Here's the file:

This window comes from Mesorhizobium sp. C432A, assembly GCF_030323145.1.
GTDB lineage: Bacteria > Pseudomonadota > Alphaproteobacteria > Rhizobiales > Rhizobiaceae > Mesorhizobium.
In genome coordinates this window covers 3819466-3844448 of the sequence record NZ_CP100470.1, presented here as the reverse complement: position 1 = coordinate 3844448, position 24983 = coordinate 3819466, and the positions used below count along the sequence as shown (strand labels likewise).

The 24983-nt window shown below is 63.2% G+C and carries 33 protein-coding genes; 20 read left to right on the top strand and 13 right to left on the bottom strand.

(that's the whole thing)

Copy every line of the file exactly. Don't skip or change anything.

This window comes from Mesorhizobium sp. C432A, assembly GCF_030323145.1.
GTDB lineage: Bacteria > Pseudomonadota > Alphaproteobacteria > Rhizobiales > Rhizobiaceae > Mesorhizobium.
In genome coordinates this window covers 3819466-3844448 of the sequence record NZ_CP100470.1, presented here as the reverse complement: position 1 = coordinate 3844448, position 24983 = coordinate 3819466, and the positions used below count along the sequence as shown (strand labels likewise).

The 24983-nt window shown below is 63.2% G+C and carries 33 protein-coding genes; 20 read left to right on the top strand and 13 right to left on the bottom strand.